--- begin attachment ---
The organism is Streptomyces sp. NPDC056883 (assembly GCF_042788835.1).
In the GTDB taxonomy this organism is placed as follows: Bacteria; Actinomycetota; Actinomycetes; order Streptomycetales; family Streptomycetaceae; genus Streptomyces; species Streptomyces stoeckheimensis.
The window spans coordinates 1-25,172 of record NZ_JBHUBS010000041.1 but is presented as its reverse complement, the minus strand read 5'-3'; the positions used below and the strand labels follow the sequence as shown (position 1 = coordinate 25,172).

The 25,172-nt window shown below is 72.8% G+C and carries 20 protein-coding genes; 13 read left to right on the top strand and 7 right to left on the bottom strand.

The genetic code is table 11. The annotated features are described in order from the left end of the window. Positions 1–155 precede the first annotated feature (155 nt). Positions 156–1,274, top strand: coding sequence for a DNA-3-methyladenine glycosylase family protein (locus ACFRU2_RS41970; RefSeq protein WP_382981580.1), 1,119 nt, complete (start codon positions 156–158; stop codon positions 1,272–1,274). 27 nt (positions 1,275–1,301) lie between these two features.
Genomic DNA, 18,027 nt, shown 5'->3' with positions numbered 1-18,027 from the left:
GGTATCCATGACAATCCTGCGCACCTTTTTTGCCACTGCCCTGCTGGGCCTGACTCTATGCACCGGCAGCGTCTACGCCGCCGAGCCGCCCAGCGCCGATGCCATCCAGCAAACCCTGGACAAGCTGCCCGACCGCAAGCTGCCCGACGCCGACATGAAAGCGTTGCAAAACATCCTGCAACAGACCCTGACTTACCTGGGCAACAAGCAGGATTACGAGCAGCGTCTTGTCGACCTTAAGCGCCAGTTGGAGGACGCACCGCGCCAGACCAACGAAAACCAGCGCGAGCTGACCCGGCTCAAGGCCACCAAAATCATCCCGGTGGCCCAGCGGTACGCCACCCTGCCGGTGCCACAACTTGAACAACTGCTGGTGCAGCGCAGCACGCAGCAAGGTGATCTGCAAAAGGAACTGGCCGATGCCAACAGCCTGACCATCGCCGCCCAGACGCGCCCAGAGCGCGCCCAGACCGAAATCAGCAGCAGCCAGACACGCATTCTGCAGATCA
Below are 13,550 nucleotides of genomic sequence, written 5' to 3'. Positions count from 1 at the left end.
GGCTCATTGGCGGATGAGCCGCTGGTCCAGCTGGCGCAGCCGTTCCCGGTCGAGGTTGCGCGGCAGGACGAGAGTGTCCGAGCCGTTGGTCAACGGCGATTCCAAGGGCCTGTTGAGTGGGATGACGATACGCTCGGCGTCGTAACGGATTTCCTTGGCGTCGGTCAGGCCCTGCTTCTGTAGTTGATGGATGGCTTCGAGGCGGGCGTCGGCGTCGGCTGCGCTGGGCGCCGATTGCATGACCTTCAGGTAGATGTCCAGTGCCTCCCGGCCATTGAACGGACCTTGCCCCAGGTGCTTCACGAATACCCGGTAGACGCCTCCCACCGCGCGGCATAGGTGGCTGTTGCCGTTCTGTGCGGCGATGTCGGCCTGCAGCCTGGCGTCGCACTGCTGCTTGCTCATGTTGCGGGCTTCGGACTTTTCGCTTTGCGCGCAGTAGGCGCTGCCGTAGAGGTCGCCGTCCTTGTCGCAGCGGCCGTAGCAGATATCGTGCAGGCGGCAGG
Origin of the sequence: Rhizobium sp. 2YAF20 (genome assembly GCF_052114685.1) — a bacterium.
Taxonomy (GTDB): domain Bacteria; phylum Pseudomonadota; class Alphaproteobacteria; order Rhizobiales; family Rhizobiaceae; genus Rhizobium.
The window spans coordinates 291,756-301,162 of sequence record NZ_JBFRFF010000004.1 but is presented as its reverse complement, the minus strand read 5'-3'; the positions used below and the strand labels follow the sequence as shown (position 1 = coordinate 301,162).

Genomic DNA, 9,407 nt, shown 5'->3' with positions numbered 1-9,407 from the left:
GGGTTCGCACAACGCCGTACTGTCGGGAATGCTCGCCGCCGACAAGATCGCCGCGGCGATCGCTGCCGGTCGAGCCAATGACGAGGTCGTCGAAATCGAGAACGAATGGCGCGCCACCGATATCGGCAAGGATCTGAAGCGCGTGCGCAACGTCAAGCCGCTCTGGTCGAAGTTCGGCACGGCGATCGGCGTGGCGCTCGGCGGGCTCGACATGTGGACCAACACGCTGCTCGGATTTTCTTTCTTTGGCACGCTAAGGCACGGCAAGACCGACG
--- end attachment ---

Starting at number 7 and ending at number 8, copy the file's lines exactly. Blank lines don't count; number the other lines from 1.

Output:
GGTATCCATGACAATCCTGCGCACCTTTTTTGCCACTGCCCTGCTGGGCCTGACTCTATGCACCGGCAGCGTCTACGCCGCCGAGCCGCCCAGCGCCGATGCCATCCAGCAAACCCTGGACAAGCTGCCCGACCGCAAGCTGCCCGACGCCGACATGAAAGCGTTGCAAAACATCCTGCAACAGACCCTGACTTACCTGGGCAACAAGCAGGATTACGAGCAGCGTCTTGTCGACCTTAAGCGCCAGTTGGAGGACGCACCGCGCCAGACCAACGAAAACCAGCGCGAGCTGACCCGGCTCAAGGCCACCAAAATCATCCCGGTGGCCCAGCGGTACGCCACCCTGCCGGTGCCACAACTTGAACAACTGCTGGTGCAGCGCAGCACGCAGCAAGGTGATCTGCAAAAGGAACTGGCCGATGCCAACAGCCTGACCATCGCCGCCCAGACGCGCCCAGAGCGCGCCCAGACCGAAATCAGCAGCAGCCAGACACGCATTCTGCAGATCA
Below are 13,550 nucleotides of genomic sequence, written 5' to 3'. Positions count from 1 at the left end.